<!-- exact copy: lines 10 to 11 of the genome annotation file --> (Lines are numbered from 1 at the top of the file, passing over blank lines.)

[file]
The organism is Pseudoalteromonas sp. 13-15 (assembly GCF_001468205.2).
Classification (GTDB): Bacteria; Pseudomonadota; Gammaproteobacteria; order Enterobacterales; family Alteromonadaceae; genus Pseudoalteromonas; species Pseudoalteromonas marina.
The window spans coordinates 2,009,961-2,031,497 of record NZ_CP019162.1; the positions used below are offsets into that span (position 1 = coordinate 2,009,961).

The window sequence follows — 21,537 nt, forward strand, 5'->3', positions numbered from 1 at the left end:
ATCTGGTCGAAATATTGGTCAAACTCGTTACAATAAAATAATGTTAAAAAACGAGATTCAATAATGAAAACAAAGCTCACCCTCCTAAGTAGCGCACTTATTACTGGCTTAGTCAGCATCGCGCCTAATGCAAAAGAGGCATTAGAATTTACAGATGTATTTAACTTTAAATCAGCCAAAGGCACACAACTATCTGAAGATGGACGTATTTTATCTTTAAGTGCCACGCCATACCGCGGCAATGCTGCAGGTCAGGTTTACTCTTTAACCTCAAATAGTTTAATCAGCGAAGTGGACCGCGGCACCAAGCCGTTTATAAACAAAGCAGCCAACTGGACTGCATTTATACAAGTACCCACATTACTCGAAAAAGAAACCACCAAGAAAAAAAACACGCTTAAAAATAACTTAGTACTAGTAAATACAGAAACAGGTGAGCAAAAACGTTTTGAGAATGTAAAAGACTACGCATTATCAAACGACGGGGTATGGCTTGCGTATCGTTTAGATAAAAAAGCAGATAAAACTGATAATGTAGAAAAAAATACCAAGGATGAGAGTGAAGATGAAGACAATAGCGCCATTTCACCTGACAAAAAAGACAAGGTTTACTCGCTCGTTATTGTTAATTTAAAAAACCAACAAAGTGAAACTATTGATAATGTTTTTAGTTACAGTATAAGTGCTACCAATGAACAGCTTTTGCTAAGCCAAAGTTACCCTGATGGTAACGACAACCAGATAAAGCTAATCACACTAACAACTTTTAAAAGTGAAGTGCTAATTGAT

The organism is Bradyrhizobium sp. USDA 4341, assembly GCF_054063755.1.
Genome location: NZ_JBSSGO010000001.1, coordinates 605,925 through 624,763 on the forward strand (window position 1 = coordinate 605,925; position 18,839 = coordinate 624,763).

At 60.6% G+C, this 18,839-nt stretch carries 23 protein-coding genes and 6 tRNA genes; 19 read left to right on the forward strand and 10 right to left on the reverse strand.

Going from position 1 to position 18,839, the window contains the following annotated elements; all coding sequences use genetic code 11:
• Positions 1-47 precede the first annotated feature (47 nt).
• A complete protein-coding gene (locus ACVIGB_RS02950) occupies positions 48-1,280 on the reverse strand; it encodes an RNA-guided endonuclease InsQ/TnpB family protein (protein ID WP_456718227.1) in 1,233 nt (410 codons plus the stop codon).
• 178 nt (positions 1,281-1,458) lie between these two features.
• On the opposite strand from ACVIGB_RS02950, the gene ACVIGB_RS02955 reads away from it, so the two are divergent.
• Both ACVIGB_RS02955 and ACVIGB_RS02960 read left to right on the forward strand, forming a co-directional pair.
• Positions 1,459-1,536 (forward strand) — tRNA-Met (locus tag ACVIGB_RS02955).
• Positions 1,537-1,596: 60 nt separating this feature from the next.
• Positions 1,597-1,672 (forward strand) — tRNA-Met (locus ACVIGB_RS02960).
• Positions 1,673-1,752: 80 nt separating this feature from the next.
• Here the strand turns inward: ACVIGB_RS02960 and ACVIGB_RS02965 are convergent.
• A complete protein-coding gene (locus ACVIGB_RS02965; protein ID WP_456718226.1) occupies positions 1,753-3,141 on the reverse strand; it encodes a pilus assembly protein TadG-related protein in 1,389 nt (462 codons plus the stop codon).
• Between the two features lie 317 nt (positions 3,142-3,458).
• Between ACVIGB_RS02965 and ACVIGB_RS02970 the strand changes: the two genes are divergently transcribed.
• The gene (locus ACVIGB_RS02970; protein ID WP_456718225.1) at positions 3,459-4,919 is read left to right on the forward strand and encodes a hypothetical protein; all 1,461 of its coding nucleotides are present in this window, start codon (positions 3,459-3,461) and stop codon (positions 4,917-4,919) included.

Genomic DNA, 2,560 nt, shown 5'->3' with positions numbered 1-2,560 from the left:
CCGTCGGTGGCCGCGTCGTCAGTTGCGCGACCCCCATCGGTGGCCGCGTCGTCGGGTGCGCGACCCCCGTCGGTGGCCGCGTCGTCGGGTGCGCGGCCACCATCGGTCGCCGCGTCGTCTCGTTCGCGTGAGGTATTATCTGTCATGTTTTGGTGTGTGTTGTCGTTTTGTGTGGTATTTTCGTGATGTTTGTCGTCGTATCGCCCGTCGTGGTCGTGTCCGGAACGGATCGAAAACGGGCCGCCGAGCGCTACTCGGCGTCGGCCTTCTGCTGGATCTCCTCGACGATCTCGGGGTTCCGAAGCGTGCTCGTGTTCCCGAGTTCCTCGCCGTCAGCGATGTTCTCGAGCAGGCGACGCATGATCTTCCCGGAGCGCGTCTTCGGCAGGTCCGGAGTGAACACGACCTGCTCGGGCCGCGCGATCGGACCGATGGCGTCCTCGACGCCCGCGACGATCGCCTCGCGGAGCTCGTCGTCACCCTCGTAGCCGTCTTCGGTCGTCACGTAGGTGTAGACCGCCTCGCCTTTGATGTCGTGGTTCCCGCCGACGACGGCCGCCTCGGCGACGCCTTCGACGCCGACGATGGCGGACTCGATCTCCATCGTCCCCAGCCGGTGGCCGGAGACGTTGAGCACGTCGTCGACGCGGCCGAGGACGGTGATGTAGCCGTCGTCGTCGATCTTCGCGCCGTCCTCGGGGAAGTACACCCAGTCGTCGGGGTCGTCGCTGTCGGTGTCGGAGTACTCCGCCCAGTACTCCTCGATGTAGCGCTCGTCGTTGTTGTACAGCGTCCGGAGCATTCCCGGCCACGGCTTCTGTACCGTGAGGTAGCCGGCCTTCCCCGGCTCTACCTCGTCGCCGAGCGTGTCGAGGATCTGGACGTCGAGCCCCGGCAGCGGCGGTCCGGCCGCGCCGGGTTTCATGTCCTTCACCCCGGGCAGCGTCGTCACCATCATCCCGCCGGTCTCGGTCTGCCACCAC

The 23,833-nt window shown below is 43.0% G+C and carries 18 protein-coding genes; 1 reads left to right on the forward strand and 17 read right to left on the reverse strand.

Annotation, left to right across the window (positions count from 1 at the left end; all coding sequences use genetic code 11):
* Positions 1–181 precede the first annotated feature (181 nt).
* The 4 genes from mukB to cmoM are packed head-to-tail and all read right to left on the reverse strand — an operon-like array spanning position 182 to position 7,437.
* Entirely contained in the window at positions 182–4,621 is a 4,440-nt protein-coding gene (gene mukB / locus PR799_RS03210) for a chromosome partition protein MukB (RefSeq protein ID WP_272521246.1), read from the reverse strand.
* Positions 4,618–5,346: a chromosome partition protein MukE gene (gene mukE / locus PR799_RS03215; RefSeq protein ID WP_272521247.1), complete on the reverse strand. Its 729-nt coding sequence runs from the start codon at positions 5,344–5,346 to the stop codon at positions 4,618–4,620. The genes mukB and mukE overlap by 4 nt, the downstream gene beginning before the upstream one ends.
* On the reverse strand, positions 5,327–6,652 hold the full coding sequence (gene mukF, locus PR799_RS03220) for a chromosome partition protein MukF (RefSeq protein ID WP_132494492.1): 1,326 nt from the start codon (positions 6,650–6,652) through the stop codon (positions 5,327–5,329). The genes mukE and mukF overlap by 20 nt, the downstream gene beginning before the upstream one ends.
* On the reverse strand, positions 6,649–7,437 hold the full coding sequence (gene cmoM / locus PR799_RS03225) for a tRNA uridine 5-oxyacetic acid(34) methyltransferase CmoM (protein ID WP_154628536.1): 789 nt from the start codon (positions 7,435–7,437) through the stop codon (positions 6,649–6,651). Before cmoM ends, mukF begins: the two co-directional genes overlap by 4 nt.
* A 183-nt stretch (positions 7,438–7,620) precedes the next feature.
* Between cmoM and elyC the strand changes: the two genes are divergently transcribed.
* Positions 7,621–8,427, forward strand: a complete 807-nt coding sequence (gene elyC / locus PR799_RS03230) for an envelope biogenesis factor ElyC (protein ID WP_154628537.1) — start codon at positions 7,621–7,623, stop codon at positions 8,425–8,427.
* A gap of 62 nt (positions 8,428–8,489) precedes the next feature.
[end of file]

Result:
• Positions 1-47 precede the first annotated feature (47 nt).
• A complete protein-coding gene (locus ACVIGB_RS02950) occupies positions 48-1,280 on the reverse strand; it encodes an RNA-guided endonuclease InsQ/TnpB family protein (protein ID WP_456718227.1) in 1,233 nt (410 codons plus the stop codon).